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COUNTY CRICKET Middlesex CCC v Lancashire CCC: Jimmy Anderson displays his quality at Lord's

PUBLISHED: 15:48 11 April 2019 | UPDATED: 15:48 11 April 2019

England's James Anderson bowls at Lord's Cricket Ground, London. PA

England's James Anderson bowls at Lord's Cricket Ground, London. PA

PA Archive/PA Images

Middlesex CCC hosted Lancashire CCC on day one of the first County Championship match at Lord's this summer. Read on for Layth Yousif's afternoon session report with the homes side on 175-3 at tea.

Lord's, Cricket Ground, The capacity of Lord's will increase to 31,000 after planning permission was granted for work on the Edrich and Compton stands. PALord's, Cricket Ground, The capacity of Lord's will increase to 31,000 after planning permission was granted for work on the Edrich and Compton stands. PA

The mind wandered as you made the way past the emblem of the three seaxes indented on the tiles at the well-ordered St John’s Wood tube.

Middlesex were hosting visitors Lancashire at the home of cricket on day one of their County Championship clash in NW8 with a moveable feast of cricketers awaiting for your delight, even in Division Two – especially in Division Two.

Anderson, Onions, Footit and Bailey may sound like a provincial firm of unprepossessing solicitors but there was nothing dull about relishing the chance to watch messrs, Jimmy, Graham, Mark and Tom in action for the Red Rose.

With an uncontested toss resulting in the Old Trafford outfit battling first the chance to savour a fit again Toby Roland-Jones, Steven Finn, James Harris and the wily Tim Murtagh was postponed for another day.

England's James Anderson bowls at Lord's Cricket Ground, London. PAEngland's James Anderson bowls at Lord's Cricket Ground, London. PA

So, as you made you way up the elegant escalator and into the light and along the Wellington Road stepping up your pace, racing the clock to see the first ball of 2019 bowled at Lord’s, glorious Lord’s you hoped, no longed for the remarkable – and let it be said, legendary - Jimmy to roll back the clock.

Anderson didn’t disappoint.

The scowl. The hunched shoulders. The air of perpetual grievance.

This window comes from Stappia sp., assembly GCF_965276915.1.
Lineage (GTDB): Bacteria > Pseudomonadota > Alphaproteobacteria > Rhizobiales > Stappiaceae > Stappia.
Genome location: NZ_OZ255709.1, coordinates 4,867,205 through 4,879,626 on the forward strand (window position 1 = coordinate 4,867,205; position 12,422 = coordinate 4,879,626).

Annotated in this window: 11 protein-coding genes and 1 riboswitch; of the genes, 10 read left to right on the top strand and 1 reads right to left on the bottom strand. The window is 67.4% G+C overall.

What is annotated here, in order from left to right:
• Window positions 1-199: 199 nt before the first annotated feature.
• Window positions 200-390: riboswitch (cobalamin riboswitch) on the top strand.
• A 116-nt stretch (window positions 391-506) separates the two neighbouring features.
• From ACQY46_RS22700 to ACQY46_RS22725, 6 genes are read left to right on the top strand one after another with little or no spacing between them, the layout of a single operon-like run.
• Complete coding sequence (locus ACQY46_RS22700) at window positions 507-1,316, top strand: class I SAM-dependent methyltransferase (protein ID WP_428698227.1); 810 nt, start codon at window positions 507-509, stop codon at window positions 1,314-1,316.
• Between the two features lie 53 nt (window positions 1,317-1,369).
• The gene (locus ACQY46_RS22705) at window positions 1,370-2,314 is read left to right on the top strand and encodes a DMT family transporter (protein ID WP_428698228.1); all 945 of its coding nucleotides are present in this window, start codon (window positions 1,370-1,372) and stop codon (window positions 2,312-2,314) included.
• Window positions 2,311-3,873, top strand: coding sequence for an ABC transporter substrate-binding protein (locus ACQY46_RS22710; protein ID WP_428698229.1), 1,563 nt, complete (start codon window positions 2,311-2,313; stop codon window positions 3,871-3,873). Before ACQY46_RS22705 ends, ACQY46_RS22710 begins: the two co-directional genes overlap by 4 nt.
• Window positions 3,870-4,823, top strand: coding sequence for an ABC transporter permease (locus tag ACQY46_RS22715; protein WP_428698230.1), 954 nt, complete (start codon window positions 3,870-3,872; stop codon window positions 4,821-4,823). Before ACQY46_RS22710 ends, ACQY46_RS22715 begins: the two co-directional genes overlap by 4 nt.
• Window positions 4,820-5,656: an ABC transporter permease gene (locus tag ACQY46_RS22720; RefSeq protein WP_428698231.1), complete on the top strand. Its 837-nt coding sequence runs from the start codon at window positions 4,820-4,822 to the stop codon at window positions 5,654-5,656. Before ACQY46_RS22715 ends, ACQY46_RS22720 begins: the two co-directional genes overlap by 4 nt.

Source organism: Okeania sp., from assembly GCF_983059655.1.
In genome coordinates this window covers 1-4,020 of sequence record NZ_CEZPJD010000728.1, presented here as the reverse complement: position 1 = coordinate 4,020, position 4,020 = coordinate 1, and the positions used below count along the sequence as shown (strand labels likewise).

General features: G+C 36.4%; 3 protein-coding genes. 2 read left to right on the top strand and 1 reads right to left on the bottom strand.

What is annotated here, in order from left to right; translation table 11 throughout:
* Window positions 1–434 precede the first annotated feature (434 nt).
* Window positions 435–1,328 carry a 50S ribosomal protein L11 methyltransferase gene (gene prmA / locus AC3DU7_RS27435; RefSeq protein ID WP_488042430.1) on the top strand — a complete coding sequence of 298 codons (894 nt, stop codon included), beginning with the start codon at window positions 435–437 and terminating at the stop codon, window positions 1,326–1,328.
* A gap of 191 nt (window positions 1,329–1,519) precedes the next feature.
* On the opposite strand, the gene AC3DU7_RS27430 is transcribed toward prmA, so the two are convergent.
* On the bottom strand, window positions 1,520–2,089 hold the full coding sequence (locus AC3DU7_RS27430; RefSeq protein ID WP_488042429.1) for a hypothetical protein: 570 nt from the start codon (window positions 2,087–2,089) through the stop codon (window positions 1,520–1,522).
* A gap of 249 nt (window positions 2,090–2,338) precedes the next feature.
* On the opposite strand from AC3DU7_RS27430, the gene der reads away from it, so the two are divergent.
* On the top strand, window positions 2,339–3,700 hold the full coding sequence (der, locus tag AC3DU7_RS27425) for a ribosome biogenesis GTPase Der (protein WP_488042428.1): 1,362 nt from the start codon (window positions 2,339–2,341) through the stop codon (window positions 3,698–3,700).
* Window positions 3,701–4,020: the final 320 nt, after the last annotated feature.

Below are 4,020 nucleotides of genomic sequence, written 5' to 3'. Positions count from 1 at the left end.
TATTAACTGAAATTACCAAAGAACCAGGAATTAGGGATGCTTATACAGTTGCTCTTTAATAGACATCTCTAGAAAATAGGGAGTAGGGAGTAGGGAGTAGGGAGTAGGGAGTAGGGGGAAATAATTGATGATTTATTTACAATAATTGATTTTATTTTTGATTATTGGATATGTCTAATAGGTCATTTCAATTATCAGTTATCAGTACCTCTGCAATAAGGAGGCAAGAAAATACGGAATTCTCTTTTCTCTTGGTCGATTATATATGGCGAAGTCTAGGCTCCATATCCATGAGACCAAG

His disdain of batsmen who played and missed off his bowling was a delight to watch, never mind his utter annoyance at inside edges - which lent him the air of a man who had forgotten to put his bins out after a Bank Holiday weekend.

It was wonderful to study Anderson’s technique at close quarters even after more than 15 years of watching him play cricket in the flesh.

His rhythm and pace. His shielding of the ball with his left hand until the last split second before release. His sublime, whippy away swing.

His figures by the end of the afternoon session bore witness to his craft: 14-4-30-1.

And he will still tell you he should have hade more wickets and conceded fewer runs.

You could tell that by the way he thrust his sweater into the umpire’s hand without deigning to look at the official after discarding his top on a sunny day, very much in the way a millionaire would hand a harassed waiter an empty glass at a private function.

Anderson, the old warhorse, steamed in with the evocative terracotta pastels of the evocative Edwardian pavilion behind him to end the morning with figures of 9-2-24-1 including snaffling the wicket of talented opener Sam Robson.

He was ably bolstered by Onions who ended the morning with a 10-2-32-0 with Steve Eskinazi 38* and Nick Gubbins 43* with Middlesex on 84-1 after 31 overs.

The score moved on to 175-3 at tea with the fluent Eskinazi finally falling for a creditable 75 off 158 balls after being caught by Guest off the bowling of Bailey (16-3-41-2) who toiled hard for his brace of wickets in the afternoon spring sunshine in north west London.

Prior to that Bailey had Gubbins leg before for 55 off a redoubtable 139 deliveries after a partnership of 112 with Eskinazi, before Dawid Malan 18* at tea with Max Holden a sprghtly 19* off 26 balls steadied Middlesex at tea.

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